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Auckland Art Gallery Announces New National Annual Art-writing Award In Collaboration With Michèle Whitecliffe

Auckland Art Gallery Toi o Tāmaki announces the first annual Michèle Whitecliffe Art Writing Prize today aimed at encouraging high-quality writing about the art of Aotearoa New Zealand.

Michèle Whitecliffe has developed the award with the Gallery in memory of her late husband, Greg Whitecliffe, who was passionate about writing and seeing the arts celebrated in print.

Michèle Whitecliffe says the award was created to encourage more critical thinking and discourse in the New Zealand arts community.

‘I am passionate about the arts in New Zealand and I believe we need to see more of our visual arts being written about to encourage, challenge and help the industry grow and garner a wider interest,’ she says.

Whitecliffe says she and her husband began a legacy of supporting the arts when in 1983 they co-founded Whitecliffe Art School, now Whitecliffe College of Arts and Design, and plans to continue that legacy with this award.

‘This prize provides a new and competitive opportunity for writers to bring creative gusto to the practice of art writing in New Zealand,’ she says.

‘We want to help foster art writing in New Zealand by providing an incentive to write and we also want to play a part in strengthening the visual arts by championing criticism and reflection.’

The winner of the Prize will receive $2500 and see their winning entry published in Auckland Art Gallery’s magazine, Art Toi.

Auckland Art Gallery Director Kirsten Lacy says part of the Gallery’s duty is to nurture art writing and critical engagement.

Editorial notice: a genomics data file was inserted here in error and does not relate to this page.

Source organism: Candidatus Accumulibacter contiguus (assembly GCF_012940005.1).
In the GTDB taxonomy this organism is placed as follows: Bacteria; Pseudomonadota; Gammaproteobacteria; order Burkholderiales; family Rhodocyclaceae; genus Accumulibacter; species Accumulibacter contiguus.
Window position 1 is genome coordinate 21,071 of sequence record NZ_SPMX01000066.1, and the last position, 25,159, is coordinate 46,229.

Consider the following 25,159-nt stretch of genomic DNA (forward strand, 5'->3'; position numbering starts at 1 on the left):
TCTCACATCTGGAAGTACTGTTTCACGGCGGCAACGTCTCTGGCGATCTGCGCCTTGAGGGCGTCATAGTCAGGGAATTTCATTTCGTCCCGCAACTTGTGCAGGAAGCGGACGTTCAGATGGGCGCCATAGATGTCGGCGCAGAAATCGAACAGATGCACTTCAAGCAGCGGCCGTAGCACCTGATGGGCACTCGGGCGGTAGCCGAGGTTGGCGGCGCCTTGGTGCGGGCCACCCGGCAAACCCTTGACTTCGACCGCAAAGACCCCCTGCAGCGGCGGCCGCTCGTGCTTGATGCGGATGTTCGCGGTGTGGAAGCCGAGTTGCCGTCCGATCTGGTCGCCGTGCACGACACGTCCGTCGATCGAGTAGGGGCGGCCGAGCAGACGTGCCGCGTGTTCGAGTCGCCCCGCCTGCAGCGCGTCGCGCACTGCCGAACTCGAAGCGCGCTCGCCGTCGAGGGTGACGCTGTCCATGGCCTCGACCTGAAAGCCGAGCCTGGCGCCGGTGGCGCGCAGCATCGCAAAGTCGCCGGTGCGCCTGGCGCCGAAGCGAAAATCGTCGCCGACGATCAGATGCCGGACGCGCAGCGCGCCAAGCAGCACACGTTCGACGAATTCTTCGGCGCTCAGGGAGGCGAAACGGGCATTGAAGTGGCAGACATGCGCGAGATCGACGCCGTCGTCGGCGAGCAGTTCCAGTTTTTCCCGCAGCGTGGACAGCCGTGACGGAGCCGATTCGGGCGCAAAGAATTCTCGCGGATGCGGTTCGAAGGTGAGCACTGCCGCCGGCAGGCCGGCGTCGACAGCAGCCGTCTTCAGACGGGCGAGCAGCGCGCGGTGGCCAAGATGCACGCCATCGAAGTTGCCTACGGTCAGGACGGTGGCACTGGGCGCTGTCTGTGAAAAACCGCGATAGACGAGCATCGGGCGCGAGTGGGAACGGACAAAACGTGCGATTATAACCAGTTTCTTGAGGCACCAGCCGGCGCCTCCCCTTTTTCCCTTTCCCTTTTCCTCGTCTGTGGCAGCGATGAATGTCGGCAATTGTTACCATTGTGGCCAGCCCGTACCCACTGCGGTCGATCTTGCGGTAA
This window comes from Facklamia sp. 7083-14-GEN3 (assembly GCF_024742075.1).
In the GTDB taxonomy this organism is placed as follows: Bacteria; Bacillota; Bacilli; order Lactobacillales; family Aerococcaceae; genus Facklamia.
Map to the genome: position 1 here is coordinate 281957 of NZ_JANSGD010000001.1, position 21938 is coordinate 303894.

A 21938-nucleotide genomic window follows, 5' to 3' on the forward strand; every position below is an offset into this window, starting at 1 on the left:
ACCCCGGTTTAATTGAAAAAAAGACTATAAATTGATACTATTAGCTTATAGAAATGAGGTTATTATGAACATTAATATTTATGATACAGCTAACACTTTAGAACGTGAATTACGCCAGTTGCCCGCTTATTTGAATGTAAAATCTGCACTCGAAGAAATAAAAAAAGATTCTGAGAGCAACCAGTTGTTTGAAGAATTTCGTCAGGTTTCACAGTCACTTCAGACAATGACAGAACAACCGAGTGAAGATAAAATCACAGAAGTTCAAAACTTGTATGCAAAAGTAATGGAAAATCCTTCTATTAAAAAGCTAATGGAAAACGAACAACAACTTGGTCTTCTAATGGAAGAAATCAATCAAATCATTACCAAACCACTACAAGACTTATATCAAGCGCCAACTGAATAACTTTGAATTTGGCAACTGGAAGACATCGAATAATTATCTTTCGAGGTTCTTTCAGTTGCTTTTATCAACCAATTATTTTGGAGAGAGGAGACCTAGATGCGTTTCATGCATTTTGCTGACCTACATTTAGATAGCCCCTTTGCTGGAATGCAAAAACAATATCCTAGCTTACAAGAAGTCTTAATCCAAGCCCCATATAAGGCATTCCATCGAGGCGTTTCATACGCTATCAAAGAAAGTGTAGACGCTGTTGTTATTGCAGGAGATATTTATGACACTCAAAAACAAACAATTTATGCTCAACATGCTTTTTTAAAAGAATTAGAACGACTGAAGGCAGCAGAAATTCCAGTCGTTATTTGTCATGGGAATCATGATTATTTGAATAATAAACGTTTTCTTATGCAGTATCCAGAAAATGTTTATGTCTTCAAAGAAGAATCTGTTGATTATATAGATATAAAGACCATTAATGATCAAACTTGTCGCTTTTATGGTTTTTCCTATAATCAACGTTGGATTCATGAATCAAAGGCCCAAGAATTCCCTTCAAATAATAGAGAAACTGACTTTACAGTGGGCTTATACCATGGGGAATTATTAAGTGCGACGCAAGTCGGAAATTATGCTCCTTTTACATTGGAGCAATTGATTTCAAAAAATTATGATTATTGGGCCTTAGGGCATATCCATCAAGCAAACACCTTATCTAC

‘The Gallery’s role is wider than exhibition making and its associated activities of public programming, publishing and collection development. We also need to actively nurture critical and creative thought about the visual arts and the cultural work they do in society – now and in the future. It is our hope that the Prize – which is open to all – will draw out new voices, encouraging those people to enter the debate and invigorate discussions about New Zealand art and culture. The more we write about art, the more we see,’ says Lacy.

Each year a theme will be announced which writers will address in their composition.

‘The aim is that, in the life of the Prize, writers will traverse a breadth of subjects, therefore making a strong contribution to the New Zealand art-writing canon,’ says Whitecliffe.

Any submitted text must be a work of non-fiction between 1500 and 3500 words in length, which addresses the theme for that year and an element of the New Zealand visual arts, including painting, sculpture, carving, photography, printmaking, illustration, installation, weaving, ceramics and video/film.

An independent guest judge appointed annually by Auckland Art Gallery and Whitecliffe will select the winner and, throughout the life of the award, artworks from the Greg Whitecliffe Collection will be sold to help fund the Prize.

The theme will be announced on Friday 12 March and submissions must be received by Saturday 31 July. The winner and two runners up will be publicly announced at a prize ceremony in November.

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